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Request

Whenever the client sends an HTTP request to our application, we receive this as an request object and need to react to it.

We love standards and want to make using X as simple as possible. That's why we build on top of the established PSR-7 standard (HTTP message interfaces). This standard defines common interfaces for HTTP request and response objects.

If you've ever used PSR-7 before, you should immediately feel at home when using X. If you're new to PSR-7, don't worry. Here's everything you need to know to get started.

ℹ️ A note about other PSR-7 implementations

This documentation uses the Psr\Http\Message\ServerRequestInterface for all examples. The actual class implementing this interface is an implementation detail that should not be relied upon. If you need to construct your own instance, we recommend using the React\Http\Message\ServerRequest class because this comes bundled as part of our dependencies, but you may use any other implementation as long as it implements the same interface.

Attributes

You can access request attributes like this:

$app->get('/user/{id}', function (Psr\Http\Message\ServerRequestInterface $request) {
    $id = $request->getAttribute('id');

    return new React\Http\Message\Response(200, [], "Hello $id");
});

An HTTP request can be sent like this:

$ curl http://localhost:8080/user/Alice
Hello Alice

These custom attributes are most commonly used when using URI placeholders from routing. Each placeholder will automatically be assigned to a matching request attribute. See also routing for more details.

Additionally, these custom attributes can also be useful when passing additional information from a middleware handler to other handlers further down the chain (think authentication information). See also middleware for more details.

JSON

You can access JSON data from the HTTP request body like this:

$app->post('/user', function (Psr\Http\Message\ServerRequestInterface $request) {
    $data = json_decode((string) $request->getBody());
    $name = $data->name ?? 'anonymous';

    return new React\Http\Message\Response(200, [], "Hello $name");
});

An HTTP request can be sent like this:

$ curl http://localhost:8080/user --data '{"name":"Alice"}'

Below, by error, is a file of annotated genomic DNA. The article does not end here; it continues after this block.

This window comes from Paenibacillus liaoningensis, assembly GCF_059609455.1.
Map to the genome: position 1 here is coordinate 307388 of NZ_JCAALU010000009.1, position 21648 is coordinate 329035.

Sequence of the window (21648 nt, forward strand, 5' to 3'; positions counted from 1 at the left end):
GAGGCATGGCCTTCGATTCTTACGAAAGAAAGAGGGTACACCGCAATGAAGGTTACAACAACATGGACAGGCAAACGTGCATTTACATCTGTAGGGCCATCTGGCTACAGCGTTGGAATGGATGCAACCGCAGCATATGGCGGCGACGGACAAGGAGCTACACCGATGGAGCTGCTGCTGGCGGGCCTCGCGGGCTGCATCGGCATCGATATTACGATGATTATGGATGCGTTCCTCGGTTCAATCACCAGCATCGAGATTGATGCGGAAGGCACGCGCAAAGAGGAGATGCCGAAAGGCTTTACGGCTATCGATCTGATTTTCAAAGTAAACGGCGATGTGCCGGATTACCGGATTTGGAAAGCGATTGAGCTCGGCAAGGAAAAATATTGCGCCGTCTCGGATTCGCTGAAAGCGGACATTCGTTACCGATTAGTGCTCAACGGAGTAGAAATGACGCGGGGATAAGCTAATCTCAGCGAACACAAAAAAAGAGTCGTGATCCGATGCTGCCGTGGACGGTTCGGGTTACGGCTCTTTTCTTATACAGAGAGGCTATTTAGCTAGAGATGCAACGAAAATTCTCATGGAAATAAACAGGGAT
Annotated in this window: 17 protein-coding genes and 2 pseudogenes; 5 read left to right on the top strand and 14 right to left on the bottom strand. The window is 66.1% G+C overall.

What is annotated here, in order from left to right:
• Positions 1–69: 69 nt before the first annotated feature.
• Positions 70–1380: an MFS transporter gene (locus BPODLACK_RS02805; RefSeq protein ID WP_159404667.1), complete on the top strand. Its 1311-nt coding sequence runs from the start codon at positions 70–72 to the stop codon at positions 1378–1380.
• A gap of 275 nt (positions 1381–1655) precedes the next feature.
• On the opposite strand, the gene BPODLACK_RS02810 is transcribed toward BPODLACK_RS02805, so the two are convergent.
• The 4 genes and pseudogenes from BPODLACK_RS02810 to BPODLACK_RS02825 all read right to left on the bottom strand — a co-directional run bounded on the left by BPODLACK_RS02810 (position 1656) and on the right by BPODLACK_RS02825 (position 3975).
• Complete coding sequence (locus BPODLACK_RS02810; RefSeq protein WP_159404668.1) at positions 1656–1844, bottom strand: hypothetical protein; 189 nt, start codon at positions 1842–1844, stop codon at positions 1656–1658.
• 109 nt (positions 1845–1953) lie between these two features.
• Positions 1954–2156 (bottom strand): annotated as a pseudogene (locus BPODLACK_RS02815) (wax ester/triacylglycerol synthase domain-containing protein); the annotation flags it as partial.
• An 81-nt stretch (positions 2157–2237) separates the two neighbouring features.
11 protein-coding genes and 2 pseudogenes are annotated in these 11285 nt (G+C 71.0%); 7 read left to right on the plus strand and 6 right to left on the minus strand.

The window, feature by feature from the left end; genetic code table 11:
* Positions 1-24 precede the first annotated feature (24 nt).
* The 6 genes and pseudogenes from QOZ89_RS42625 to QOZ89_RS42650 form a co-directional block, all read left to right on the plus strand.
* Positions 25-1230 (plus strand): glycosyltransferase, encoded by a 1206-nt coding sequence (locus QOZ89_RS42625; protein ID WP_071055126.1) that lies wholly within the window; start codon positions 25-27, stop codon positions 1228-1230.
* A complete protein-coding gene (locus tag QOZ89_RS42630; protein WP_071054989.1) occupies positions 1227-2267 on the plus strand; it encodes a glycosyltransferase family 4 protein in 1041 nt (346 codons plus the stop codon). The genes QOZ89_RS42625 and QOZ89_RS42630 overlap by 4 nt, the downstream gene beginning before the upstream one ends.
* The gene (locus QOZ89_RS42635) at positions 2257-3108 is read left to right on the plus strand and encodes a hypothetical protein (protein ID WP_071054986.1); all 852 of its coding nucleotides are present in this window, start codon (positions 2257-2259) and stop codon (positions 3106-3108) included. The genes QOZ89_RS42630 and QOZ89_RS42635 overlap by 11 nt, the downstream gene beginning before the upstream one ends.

Hello Alice

Additionally, you may want to validate the Content-Type: application/json request header to be sure the client intended to send a JSON request body.

This example returns a simple text response, you may also want to return a JSON response for common API usage.

Form data

You can access HTML form data from the HTTP request body like this:

$app->post('/user', function (Psr\Http\Message\ServerRequestInterface $request) {
    $data = $request->getParsedBody();
    $name = $data['name'] ?? 'Anonymous';

    return new React\Http\Message\Response(200, [], "Hello $name");
});

An HTTP request can be sent like this:

$ curl http://localhost:8080/user -d name=Alice
Hello Alice

This method returns a possibly nested array of form fields, very similar to PHP's $_POST superglobal.

Uploads

You can access any file uploads from HTML forms like this:

$app->post('/user', function (Psr\Http\Message\ServerRequestInterface $request) {
    $files = $request->getUploadedFiles();
    $name = isset($files['image']) ? $files['image']->getClientFilename() : 'x';

    return new React\Http\Message\Response(200, [], "Uploaded $name");
});

An HTTP request can be sent like this:

$ curl http://localhost:8080/user -F image=@~/Downloads/image.jpg
Uploaded image.jpg

This method returns a possibly nested array of files uploaded, very similar to PHP's $_FILES superglobal. Each file in this array implements the Psr\Http\Message\UploadedFileInterface:

$files = $request->getUploadedFiles();
$image = $files['image'];
assert($image instanceof Psr\Http\Message\UploadedFileInterface);

$stream = $image->getStream();
assert($stream instanceof Psr\Http\Message\StreamInterface);
$contents = (string) $stream;

$size = $image->getSize();
assert(is_int($size));

$name = $image->getClientFilename();
assert(is_string($name) || $name === null);

$type = $image->getClientMediaType();
assert(is_string($type) || $name === null);

ℹ️ Info

Note that HTTP requests are currently limited to 64 KiB. Any uploads above this size will currently show up as an empty request body with no file uploads whatsoever.

Headers

You can access all HTTP request headers like this:

$app->get('/user', function (Psr\Http\Message\ServerRequestInterface $request) {
    $agent = $request->getHeaderLine('User-Agent');

    return new React\Http\Message\Response(200, [], "Hello $agent");
});

An HTTP request can be sent like this:

$ curl http://localhost:8080/user -H 'User-Agent: FrameworkX/0'
Hello FrameworkX/0

This example returns a simple text response with no additional response headers, you may also want to return response headers for common API usage.

Parameters

You can access server-side parameters like this:

$app->get('/user', function (Psr\Http\Message\ServerRequestInterface $request) {
    $params = $request->getServerParams();
    $ip = $params['REMOTE_ADDR'] ?? 'unknown';

    return new React\Http\Message\Response(200, [], "Hello $ip");
});

An HTTP request can be sent like this:

$ curl http://localhost:8080/user
Hello 127.0.0.1

This method returns an array of server-side parameters, very similar to PHP's $_SERVER superglobal. Note that available server parameters depend on the server software and version in use.